Women Called to the Torah
There is a responsum somewhere in the literature to the effect that “in a Jewish community which is com posed of Cohanim a woman should be called up to the scroll for the reading of the part designated for Yisroel. ” Where is the responsum and what is the source of this particular tradition? (From Rabbi Selwyn Ruslander, Dayton, Ohio)
First, let me say, in general, that the whole question of the rights of women to conduct or participate in the service is dealt with in Reform Jewish Practice (Vol. II, pp. 67 ff.), but this specific question is quite interesting. By the way, the question is not theoretical. In Palestine, of course, there were cities predominantly or exclusively inhabited by priests; also, in the Diaspora this must have been the case. We know, for example, that even today on the Tunisian island of Djerba, one of the two ancient congregations is composed entirely of Cohanim.
The Talmud (in j. Gittin V, 9) states a general rule in the case of a city composed of priests. It asks who shall go up to the platform (Duchan) to bless the people? The answer is, they all go up since they are all priests. But whom do they bless? They bless their brothers elsewhere, that is, in other cities and in the fields. But who says “Amen” to their blessings? The women and the children who are present. Generally, in normal congregations, a priest is called for the first section of the Torah reading, a Levite is called for the second, and an Israelite for the third. But in a city of priests, who shall be called first and second and third to the Torah? The Shulchan Aruch (Orah Hayyim 135 : 12) says that in a city composed entirely of priests, if there is one Israelite among them, he is called first, Mipne Darchey Shalom, that is, so as not to create strife by trying to choose between the priests. If there is no Israelite present, the first two men should of course be priests. There is no insult thereby to the priest who is called up second because it is clear that the second priest is second not because of any flaw in his priestly descent but because there is no Levite present to be second. So far, Joseph Caro in the Shulchan Aruch.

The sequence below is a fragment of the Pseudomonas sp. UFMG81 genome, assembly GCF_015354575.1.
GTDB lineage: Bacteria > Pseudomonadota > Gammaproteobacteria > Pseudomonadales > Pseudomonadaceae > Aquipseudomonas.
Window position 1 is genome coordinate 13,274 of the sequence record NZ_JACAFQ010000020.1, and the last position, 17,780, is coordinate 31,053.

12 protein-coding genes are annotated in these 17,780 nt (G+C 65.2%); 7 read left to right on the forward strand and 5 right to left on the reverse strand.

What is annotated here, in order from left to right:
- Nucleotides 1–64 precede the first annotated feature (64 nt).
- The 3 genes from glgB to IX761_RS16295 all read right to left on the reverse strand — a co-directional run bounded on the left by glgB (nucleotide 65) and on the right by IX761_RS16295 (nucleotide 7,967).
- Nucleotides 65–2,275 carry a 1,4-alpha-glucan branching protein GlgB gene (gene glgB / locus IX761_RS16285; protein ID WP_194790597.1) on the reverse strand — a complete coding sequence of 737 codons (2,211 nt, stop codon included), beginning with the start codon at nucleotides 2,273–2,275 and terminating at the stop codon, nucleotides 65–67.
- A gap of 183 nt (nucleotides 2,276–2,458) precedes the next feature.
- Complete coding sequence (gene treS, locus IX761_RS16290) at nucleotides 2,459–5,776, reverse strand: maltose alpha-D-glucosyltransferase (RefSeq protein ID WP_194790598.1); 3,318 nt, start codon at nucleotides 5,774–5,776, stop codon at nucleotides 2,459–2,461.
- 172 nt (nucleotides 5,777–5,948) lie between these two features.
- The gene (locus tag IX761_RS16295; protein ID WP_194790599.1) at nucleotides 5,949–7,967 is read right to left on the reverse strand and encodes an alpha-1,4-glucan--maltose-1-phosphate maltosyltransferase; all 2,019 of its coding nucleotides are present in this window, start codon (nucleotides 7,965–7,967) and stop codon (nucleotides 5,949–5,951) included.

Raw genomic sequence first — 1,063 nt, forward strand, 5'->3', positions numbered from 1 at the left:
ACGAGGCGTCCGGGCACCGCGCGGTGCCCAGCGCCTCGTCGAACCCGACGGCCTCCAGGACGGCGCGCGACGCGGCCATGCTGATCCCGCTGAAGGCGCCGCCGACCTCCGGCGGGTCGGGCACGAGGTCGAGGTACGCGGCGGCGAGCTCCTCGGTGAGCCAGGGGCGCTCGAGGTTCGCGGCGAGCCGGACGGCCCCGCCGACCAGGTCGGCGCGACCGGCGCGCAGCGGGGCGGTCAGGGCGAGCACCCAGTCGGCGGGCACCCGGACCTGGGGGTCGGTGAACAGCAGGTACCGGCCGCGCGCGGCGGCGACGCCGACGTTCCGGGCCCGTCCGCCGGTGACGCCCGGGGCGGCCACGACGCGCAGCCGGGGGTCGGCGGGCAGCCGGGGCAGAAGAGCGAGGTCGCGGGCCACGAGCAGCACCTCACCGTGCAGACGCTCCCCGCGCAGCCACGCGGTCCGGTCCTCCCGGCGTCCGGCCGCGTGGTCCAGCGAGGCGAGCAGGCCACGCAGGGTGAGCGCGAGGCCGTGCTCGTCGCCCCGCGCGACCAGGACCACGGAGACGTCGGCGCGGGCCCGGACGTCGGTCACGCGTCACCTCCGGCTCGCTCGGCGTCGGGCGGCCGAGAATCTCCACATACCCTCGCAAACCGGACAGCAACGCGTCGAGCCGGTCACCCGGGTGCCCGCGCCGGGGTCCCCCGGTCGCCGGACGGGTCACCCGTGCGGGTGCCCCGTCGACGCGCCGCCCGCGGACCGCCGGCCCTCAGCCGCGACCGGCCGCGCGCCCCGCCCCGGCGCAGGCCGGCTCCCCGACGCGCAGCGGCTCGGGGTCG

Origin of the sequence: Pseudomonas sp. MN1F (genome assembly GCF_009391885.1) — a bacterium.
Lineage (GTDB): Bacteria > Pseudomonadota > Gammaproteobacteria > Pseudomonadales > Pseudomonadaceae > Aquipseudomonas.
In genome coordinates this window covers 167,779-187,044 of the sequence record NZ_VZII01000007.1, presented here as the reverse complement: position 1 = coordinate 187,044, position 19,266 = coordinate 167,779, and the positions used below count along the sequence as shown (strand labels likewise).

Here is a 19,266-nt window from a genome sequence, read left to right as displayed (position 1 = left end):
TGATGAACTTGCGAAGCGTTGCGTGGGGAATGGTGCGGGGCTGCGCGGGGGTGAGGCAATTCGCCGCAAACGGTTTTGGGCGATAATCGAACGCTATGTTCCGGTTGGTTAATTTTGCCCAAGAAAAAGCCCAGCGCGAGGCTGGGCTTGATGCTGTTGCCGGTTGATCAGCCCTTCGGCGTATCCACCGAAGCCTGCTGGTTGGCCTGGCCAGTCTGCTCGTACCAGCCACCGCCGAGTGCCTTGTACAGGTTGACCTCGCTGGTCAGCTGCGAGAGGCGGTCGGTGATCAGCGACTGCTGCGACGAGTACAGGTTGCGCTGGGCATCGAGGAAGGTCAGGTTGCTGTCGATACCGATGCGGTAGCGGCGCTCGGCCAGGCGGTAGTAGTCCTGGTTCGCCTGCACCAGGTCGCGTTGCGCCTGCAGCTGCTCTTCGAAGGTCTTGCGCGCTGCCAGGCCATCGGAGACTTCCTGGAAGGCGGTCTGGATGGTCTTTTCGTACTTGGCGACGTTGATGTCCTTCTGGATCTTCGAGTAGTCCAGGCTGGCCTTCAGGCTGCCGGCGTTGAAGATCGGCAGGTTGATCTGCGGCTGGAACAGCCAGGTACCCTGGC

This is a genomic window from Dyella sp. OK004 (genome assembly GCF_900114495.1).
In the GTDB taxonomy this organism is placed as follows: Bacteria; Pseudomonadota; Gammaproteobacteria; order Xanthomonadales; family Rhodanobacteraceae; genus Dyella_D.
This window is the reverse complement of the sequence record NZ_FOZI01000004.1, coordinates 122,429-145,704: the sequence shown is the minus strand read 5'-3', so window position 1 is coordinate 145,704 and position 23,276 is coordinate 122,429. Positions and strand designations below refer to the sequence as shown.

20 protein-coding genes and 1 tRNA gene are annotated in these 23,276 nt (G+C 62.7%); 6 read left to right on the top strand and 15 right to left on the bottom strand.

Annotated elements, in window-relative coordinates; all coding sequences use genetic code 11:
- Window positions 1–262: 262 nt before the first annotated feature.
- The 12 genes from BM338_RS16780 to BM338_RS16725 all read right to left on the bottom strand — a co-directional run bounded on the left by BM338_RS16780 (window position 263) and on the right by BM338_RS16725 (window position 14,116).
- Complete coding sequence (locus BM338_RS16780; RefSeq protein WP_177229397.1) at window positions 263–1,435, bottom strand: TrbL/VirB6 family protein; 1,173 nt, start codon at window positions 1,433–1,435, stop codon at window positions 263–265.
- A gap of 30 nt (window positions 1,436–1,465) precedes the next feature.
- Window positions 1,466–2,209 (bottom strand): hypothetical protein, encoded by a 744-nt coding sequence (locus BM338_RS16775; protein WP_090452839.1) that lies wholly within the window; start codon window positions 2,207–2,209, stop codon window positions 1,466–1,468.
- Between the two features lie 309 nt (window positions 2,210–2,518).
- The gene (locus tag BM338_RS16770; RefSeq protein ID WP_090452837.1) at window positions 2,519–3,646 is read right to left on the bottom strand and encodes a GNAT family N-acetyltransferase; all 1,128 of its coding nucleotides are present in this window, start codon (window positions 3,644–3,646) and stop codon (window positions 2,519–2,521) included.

Now, with regard to women being called up to the Torah: The basic law is in the Talmud (b. Megilla 23a), which says that all may be counted in the number seven (the seven who are called up to the Torah on Sabbath), even a minor, a slave, or a woman. What, then, occurs regarding this in a city composed entirely of priests?
Joseph Caro in his larger work, “Bes Joseph,” to the Tur (Orah Hayyim 135), quotes Rabbenu Yeruchem, who is frequently quoted in the Law. He is a contemporary of Asher ben Yehiel. Rabbi Yeruchem says that in a city composed entirely of Cohanim, a Cohen is called up twice (which is in the Talmud and Shulchan Aruch), and then they call up women because “all may be counted to the number seven,” as the Talmud says (b. Megilla 23a).
So here is the exact reference. It is from Rabbenu Yeruchem, author of “Toldot Adam v’Chava,” a contemporary of Asher ben Yehiel and cited by Joseph Caro to the Tur (Orah Hayyim 135, near the end).
Although this question was asked mainly for information, it is clear that the subject has bearing upon our actual Reform practice. It is, of course, our principle that women have complete religious equality with men. Yet we are strengthened by these precedents, for they help us realize that our principle in the matter is not “out of thin air,” but is a development of a tendency toward equality, which is inherent in Jewish tradition. Whenever we have a girl confirmand read the Torah on Shevuos, or a woman recite the Torah blessings at a Sisterhood Sabbath, we are acting on principle and also have the clear Talmudic rule in Megilla 23a and the actual practice in priest-congregations.